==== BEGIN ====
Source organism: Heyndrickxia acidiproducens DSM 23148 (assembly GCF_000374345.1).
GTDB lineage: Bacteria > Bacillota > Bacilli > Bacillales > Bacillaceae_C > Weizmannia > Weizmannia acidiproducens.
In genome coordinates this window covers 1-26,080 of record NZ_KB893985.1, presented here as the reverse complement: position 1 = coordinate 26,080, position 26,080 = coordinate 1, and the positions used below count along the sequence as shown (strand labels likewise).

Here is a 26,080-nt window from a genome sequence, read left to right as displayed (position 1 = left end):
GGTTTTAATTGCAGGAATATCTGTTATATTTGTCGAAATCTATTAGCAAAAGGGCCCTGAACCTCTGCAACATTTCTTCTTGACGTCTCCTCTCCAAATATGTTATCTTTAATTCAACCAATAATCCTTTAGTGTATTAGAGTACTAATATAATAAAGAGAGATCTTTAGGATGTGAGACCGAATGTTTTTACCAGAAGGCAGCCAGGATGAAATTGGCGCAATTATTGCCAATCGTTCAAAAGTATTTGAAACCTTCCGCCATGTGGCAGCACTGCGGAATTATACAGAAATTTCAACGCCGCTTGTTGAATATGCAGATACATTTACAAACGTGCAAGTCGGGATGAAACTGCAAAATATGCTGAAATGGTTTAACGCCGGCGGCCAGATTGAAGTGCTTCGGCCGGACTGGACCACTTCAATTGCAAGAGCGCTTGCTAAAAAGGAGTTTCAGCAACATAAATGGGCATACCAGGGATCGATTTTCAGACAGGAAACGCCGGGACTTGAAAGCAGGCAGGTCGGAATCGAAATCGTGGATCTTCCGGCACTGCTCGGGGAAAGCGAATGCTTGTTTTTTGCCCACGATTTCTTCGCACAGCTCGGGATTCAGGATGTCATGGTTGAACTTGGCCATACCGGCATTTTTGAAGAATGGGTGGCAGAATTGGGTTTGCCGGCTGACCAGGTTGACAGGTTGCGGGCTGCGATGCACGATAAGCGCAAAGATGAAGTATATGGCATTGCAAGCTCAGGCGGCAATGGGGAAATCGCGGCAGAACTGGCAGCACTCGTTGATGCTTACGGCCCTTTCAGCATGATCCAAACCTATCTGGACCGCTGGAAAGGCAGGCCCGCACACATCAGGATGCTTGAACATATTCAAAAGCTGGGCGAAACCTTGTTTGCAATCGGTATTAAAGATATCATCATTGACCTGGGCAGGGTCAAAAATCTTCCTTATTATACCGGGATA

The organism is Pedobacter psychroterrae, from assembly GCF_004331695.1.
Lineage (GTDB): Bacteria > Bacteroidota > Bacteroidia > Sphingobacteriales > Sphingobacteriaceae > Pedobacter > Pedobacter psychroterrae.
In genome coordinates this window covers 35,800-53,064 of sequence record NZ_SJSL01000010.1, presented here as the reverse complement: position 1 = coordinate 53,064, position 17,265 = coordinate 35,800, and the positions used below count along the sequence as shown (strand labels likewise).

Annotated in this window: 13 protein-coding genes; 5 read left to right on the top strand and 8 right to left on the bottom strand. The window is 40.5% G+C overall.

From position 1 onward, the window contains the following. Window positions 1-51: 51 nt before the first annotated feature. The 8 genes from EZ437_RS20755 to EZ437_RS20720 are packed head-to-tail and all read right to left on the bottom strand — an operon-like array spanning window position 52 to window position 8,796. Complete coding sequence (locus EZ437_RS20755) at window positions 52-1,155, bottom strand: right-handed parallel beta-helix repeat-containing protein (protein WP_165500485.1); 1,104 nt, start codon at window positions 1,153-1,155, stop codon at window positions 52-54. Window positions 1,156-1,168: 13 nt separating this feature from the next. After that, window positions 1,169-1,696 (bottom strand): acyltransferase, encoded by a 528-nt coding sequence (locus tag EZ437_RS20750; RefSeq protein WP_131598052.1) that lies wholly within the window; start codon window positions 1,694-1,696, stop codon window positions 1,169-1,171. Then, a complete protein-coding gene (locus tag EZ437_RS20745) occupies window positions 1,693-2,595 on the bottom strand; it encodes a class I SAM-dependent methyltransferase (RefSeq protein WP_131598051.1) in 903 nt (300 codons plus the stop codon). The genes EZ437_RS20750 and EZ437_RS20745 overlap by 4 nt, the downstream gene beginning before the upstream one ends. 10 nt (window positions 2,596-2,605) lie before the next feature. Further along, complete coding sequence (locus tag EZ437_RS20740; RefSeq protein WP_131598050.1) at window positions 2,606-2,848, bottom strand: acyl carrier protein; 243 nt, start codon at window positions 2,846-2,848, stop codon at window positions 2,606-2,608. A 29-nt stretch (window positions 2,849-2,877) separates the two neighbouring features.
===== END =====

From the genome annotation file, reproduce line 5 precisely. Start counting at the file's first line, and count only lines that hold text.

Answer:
GGTTTTAATTGCAGGAATATCTGTTATATTTGTCGAAATCTATTAGCAAAAGGGCCCTGAACCTCTGCAACATTTCTTCTTGACGTCTCCTCTCCAAATATGTTATCTTTAATTCAACCAATAATCCTTTAGTGTATTAGAGTACTAATATAATAAAGAGAGATCTTTAGGATGTGAGACCGAATGTTTTTACCAGAAGGCAGCCAGGATGAAATTGGCGCAATTATTGCCAATCGTTCAAAAGTATTTGAAACCTTCCGCCATGTGGCAGCACTGCGGAATTATACAGAAATTTCAACGCCGCTTGTTGAATATGCAGATACATTTACAAACGTGCAAGTCGGGATGAAACTGCAAAATATGCTGAAATGGTTTAACGCCGGCGGCCAGATTGAAGTGCTTCGGCCGGACTGGACCACTTCAATTGCAAGAGCGCTTGCTAAAAAGGAGTTTCAGCAACATAAATGGGCATACCAGGGATCGATTTTCAGACAGGAAACGCCGGGACTTGAAAGCAGGCAGGTCGGAATCGAAATCGTGGATCTTCCGGCACTGCTCGGGGAAAGCGAATGCTTGTTTTTTGCCCACGATTTCTTCGCACAGCTCGGGATTCAGGATGTCATGGTTGAACTTGGCCATACCGGCATTTTTGAAGAATGGGTGGCAGAATTGGGTTTGCCGGCTGACCAGGTTGACAGGTTGCGGGCTGCGATGCACGATAAGCGCAAAGATGAAGTATATGGCATTGCAAGCTCAGGCGGCAATGGGGAAATCGCGGCAGAACTGGCAGCACTCGTTGATGCTTACGGCCCTTTCAGCATGATCCAAACCTATCTGGACCGCTGGAAAGGCAGGCCCGCACACATCAGGATGCTTGAACATATTCAAAAGCTGGGCGAAACCTTGTTTGCAATCGGTATTAAAGATATCATCATTGACCTGGGCAGGGTCAAAAATCTTCCTTATTATACCGGGATA